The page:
Innovation citation: FTC announces winners of IoT Home Inspector Challenge

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Internet of Things entrepreneurs are developing products to help keep households running smoothly. But like anyone else you invite into your home, it’s important that IoT devices – appliances, fitness monitors, home security systems, etc. – behave like good houseguests. Out-of-date software can pose a particular problem. One IoT device without software updates can present its own security risks, of course, but it also can introduce vulnerabilities elsewhere on the home network.

Earlier this year, the FTC announced the IoT Home Inspector Challenge, a contest that asked members of the public to develop innovative tools to help consumers protect the security of IoT devices in their homes, including a way to address the problem of out-of-date software.

With the help of an expert panel of five judges, the FTC awarded the $25,000 top prize to New Hampshire software developer Steve Castle for his proposal for an app he calls IoT Watchdog. The app would allow users to: 1) scan their home Wi-Fi and Bluetooth devices to identify and inventory connected devices; 2) flag those with out-of-date software and other common vulnerabilities; and 3) provide instructions on how to update the device’s software and fix the vulnerabilities.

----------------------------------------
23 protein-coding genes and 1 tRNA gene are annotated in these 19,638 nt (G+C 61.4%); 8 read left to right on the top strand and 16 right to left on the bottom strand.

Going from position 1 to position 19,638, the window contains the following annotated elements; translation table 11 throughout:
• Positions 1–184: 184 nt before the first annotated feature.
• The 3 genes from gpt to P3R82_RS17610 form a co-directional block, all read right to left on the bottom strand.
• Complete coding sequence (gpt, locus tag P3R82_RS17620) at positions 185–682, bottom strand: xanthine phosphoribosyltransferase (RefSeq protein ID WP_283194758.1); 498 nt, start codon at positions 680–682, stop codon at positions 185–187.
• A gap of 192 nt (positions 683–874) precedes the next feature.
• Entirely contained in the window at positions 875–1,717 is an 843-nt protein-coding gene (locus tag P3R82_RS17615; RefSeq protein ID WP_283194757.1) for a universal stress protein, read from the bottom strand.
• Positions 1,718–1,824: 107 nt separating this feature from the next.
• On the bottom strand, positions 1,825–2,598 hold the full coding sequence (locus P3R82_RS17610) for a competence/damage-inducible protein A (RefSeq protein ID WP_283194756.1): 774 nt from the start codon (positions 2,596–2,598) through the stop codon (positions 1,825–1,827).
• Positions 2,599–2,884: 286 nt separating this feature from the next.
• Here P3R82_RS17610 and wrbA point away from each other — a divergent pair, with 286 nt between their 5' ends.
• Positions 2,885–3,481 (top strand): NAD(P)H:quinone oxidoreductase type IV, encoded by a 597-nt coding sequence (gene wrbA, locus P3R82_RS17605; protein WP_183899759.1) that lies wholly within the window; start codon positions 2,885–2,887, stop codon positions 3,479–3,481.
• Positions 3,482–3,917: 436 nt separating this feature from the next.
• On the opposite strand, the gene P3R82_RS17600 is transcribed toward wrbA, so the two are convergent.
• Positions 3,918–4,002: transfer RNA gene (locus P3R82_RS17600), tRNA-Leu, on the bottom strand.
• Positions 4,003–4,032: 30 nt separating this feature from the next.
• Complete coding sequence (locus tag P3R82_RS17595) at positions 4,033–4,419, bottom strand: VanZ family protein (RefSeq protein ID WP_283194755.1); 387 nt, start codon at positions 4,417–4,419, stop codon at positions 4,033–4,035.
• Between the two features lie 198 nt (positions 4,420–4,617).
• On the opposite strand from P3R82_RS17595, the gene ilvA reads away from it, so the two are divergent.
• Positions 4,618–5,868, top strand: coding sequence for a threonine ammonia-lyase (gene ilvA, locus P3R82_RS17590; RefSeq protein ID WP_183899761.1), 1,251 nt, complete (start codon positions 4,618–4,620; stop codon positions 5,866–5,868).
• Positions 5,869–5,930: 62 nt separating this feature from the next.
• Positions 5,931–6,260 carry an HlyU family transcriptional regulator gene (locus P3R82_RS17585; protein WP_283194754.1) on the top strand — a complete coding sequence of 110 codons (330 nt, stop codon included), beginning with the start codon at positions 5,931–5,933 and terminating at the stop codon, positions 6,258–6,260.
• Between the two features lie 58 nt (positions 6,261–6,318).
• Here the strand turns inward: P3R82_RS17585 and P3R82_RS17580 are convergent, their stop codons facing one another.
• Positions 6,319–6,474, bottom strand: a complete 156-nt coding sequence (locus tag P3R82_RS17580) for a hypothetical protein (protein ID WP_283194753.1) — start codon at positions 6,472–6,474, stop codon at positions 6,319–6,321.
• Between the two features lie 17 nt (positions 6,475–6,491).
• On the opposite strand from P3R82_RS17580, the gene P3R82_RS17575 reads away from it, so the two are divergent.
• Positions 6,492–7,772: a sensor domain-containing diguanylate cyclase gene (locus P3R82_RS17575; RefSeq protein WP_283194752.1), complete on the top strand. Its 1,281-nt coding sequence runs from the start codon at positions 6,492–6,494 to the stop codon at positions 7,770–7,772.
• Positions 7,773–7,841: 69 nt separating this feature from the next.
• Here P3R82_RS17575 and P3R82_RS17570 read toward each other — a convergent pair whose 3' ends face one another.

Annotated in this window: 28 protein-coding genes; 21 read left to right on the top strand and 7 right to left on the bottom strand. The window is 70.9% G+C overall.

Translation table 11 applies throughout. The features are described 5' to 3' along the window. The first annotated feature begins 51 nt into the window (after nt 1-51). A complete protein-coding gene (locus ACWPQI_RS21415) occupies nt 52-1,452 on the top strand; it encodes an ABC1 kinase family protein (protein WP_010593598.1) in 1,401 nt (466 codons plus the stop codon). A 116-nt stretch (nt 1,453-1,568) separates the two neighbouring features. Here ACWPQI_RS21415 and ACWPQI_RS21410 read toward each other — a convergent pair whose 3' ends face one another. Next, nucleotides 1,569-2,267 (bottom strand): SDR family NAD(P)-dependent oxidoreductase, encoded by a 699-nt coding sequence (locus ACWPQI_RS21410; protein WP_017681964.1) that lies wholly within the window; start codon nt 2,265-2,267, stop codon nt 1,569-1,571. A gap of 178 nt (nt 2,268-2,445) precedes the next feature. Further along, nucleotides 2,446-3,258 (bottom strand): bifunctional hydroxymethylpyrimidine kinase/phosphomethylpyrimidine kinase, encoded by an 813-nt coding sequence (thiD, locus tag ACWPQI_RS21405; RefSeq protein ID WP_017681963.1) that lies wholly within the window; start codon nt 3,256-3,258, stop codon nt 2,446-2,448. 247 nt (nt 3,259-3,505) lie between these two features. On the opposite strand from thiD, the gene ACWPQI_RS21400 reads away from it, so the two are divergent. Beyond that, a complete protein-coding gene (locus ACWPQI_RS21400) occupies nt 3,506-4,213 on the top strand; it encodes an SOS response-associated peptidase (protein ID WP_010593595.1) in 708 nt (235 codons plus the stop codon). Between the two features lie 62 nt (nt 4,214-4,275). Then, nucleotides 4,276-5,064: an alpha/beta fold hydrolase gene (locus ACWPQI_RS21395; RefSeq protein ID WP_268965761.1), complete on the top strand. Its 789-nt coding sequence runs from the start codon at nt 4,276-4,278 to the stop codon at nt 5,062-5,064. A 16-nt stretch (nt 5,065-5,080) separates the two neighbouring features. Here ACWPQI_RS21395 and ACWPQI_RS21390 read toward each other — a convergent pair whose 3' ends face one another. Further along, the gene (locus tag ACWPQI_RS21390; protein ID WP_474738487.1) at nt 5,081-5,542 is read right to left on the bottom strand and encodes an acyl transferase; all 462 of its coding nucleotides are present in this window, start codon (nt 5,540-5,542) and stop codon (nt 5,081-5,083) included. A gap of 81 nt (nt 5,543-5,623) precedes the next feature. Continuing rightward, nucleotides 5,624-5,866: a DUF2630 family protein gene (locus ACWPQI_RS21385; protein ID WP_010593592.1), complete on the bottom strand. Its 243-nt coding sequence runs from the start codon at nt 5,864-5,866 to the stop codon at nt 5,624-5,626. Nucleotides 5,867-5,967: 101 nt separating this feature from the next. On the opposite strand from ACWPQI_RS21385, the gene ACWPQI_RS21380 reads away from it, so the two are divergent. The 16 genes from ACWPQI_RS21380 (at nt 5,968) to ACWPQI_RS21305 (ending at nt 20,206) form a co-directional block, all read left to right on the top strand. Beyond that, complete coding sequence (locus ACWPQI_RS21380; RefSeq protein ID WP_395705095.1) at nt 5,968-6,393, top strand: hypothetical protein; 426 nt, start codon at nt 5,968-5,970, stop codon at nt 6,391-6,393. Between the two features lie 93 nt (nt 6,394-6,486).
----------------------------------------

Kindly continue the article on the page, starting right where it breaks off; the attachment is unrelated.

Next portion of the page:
Honorable mention – and a $3,000 prize – went to a Silicon Valley-based team led by BJ Black and Michael Birmingham. Their proposal is for a tool called Persistent Internal Network Containment (PINC). PINC would use virtual networks to isolate each IoT device on a home network so consumers can more easily monitor and manage them.

One interesting note for entrepreneurs is that the two prize winners took different approaches to the challenge of reducing the risk to consumers. The IoT Watchdog submission proposed an app to manage and simplify the software updating process for people who have multiple devices in the home. The team that proposed PINC suggested a tool that would limit the damage if there’s a device with a security risk on the home network. Prizes aside, the purpose of the IoT Home Inspector Challenge was to encourage innovation in the drive toward a more secure Internet of Things. When entrepreneurs compete to offer safer options, the real winners are consumers.

If your company is developing IoT products, be sure to read Careful Connection: Building Security in the Internet of Things.



I read almost all your e-mails (Business Blogs) regardless of the subject. I have not seen you ever assume your readers would know what you were talking about: IoT.

You've raised a good point.  I'll try to be more careful about that.

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